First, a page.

Thomas Brüggemann, (University of Freiburg): “The Establishment of Macedonian Rule in Outer Iran (Turkestan) and the Role and Status of the Local Elites (4/3 cent. BC.)”
The paper’s starting point is the observation that the indigenous populations and tribes inhabiting the NE Iranian frontier of the Achemenid Empire (Outer Iran) offered Alexander the Great the most protracted and fierce resistance of his entire campaign. Therefore, the talk will focus both on the ways Macedonian kings, beginning with Alexander, acted in estabishing their ‘new’ system of rule at the NE frontiers of the oikouméne and on the shape of the system as well. Evidence suggests that the conspicuous and ongoing indigenous restistance could be seen as an indication that the Macedonians had deviated in the Bactrian-Sogdian border-area from their apporoved modus operandi of resorting to political strategies in dealing with multi-ethnic populations that had been implemented by the Achaemenids. The paper will not only show what the Macedonian kings surprisingly enough did in that region differently than the Achaemenids, but also why they choose just here other ways in dealing with the indiginous. That is why the contribution, although its main topics will be Alexander’s Asian Campaign from about 330 BC and the early Seleucid rule in Turkestan (Seleucus I, Antiochus I, Seleucus II), has to take into account the prevailing circumstances in that region during the 4th century under Achaemenid as well. Finally, the loss of the Seleucid Upper Satrapies to the Parthians around 238 BC will be the endpoint.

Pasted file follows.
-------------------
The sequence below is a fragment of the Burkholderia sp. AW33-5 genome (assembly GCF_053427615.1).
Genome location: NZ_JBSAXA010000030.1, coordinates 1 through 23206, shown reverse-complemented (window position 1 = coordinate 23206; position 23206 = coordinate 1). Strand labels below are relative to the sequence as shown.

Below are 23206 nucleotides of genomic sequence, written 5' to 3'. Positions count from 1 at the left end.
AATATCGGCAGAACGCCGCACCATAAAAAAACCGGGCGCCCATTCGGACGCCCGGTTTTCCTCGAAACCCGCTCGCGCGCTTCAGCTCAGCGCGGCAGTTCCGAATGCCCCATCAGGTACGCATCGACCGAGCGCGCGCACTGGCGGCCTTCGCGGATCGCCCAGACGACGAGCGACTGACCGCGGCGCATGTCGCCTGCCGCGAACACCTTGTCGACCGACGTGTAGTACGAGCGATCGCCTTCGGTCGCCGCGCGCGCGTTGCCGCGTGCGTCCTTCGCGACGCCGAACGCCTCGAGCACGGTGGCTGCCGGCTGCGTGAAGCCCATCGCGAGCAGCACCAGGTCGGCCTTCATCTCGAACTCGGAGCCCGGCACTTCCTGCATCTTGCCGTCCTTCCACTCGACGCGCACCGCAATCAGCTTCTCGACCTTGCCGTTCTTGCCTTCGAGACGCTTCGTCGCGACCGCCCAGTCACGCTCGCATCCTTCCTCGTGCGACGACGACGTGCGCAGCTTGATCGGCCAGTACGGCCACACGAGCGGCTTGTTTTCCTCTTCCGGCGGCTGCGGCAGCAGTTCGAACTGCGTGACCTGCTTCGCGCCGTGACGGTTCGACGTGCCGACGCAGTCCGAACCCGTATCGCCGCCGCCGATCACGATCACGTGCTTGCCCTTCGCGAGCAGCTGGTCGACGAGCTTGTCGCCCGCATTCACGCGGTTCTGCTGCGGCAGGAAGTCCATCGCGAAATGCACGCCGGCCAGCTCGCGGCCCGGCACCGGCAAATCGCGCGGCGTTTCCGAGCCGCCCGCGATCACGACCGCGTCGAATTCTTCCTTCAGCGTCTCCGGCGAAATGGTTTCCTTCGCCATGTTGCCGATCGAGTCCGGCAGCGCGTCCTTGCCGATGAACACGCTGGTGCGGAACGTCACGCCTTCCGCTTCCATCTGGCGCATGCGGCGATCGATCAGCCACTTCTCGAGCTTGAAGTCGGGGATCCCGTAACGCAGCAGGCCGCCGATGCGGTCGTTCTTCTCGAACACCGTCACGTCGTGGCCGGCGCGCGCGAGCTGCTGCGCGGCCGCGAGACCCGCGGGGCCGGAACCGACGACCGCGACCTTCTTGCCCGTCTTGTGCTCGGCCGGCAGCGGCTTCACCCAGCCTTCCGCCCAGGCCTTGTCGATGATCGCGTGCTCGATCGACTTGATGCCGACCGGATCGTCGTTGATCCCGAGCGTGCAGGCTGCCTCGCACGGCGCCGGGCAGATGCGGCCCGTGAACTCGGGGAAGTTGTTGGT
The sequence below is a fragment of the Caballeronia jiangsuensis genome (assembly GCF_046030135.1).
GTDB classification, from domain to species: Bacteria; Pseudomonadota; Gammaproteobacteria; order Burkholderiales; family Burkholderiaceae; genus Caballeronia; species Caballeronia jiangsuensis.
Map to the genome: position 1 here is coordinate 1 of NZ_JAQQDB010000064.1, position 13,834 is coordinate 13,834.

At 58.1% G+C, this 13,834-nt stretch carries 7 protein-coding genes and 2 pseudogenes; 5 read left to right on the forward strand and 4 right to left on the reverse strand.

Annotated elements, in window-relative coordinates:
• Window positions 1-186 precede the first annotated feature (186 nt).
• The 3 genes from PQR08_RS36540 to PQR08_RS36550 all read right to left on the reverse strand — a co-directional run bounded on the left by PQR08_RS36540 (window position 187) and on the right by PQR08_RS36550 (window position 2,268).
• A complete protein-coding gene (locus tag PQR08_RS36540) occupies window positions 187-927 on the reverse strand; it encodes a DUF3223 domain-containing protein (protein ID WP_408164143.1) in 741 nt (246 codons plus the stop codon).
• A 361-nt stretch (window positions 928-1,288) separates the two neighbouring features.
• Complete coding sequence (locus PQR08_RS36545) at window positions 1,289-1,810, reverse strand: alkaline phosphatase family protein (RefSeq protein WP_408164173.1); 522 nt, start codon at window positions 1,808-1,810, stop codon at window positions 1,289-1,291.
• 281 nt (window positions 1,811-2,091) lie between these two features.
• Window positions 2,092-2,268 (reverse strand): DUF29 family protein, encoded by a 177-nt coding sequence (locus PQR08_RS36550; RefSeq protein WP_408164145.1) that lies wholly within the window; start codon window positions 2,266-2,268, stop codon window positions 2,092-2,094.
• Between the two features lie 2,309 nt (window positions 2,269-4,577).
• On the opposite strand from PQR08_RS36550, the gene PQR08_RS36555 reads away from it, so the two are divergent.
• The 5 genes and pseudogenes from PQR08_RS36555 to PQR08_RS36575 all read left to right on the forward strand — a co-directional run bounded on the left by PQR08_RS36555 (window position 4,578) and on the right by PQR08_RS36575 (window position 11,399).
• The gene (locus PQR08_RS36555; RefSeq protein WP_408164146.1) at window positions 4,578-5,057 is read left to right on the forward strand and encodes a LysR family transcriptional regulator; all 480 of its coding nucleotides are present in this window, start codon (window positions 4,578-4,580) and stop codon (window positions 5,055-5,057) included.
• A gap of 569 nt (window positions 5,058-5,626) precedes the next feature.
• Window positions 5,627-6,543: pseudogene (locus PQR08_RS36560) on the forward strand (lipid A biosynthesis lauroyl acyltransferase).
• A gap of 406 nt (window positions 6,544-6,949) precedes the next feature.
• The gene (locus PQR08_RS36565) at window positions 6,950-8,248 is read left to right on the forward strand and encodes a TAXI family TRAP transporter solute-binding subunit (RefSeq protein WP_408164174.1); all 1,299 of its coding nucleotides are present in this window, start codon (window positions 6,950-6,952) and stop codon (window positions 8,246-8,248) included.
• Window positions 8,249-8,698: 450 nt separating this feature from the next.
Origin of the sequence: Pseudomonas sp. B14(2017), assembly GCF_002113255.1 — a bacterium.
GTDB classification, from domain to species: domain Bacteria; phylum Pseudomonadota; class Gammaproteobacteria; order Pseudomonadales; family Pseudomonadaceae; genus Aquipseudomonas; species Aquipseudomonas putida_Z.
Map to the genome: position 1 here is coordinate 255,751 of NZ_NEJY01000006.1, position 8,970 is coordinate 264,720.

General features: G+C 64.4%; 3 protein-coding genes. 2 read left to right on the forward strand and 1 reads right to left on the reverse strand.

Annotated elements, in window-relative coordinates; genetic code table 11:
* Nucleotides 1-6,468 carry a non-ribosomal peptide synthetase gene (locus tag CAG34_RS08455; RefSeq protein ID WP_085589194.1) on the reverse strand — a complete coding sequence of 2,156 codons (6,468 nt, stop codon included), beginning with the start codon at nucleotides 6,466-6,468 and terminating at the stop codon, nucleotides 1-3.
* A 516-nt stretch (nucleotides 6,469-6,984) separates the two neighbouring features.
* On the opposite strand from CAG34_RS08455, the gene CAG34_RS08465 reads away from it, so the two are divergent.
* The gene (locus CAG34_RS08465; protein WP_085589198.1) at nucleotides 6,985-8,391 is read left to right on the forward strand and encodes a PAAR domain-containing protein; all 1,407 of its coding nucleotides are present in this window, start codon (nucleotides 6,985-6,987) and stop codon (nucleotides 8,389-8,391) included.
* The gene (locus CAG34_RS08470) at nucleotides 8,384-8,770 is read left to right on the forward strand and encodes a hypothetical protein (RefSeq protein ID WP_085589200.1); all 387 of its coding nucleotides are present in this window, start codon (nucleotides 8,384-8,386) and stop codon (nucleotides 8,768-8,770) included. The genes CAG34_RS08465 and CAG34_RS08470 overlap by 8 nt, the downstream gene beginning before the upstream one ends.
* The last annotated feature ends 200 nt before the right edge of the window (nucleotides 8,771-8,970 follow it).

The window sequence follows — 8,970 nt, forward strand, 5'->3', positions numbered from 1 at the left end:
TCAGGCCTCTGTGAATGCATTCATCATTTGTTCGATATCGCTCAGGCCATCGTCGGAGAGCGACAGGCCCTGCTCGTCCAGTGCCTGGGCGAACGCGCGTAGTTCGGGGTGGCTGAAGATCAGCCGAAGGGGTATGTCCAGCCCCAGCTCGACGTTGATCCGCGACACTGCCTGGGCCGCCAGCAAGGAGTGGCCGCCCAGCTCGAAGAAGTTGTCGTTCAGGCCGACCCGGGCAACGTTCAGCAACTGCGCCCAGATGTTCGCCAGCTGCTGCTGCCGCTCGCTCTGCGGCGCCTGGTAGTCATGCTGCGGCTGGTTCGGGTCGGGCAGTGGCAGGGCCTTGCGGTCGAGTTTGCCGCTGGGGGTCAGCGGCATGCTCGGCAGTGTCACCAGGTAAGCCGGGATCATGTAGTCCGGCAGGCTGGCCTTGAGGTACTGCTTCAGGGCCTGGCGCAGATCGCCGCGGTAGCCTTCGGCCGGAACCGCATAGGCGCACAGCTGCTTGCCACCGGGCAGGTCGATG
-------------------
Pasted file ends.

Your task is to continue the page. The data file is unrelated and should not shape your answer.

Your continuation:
Particularly in regions like the Outer Iran, where the infrastructural and power-political presence of the central government was rather weak, the local elites traditionally possessed a stronger position. Findings are to be expected especially in such settings regarding the interdependencies beween central government and local elites during the transition from one upper level authority to another. Therefore, the contribution will show how the position and the self-conception of local elites were affected by those changes at the top of the ‘state’, namely when the new upper level authority did not accept a the para-state position of the endemic Iranian elites based on their autochthonous legitimacy. Furthermore, the talk will examine to what degree the implementation of the Macedonian system of domination caused disturbances to the everyday-life of the local populations as well as to the traditional status and influence of their elites. In respect thereof, one has to take into account that the political and social stratigraphy Alexander and the Seleucid kings were confronted with the in the NE frontier-zone of the former Achaimenid Empire was in no way comparable to the classical urban and sedentary culture of the Mediterranean hemisphere they came from. The local settings in the Bactrian-Sogdian territories were characterized rather by oriental civilization-manners and habits, pasture and nomadism, sparsely urbanized landscapes and in political and administrative terms by low-level and only little diversified forms of political or statelike organization. The common top-down-approach in dealing with the mentioned phenomena neglects the fact that the ‘ruling capacity’ of these local elites was not or only little granted by the central government. In contrast, the paper will argue that the local elites of the Outer Iran should better be seen in a bottom-up-perspective that concedes that they have been primarily a military and / or political and economic leading group that exercises its power in a defined area parallel to the state.
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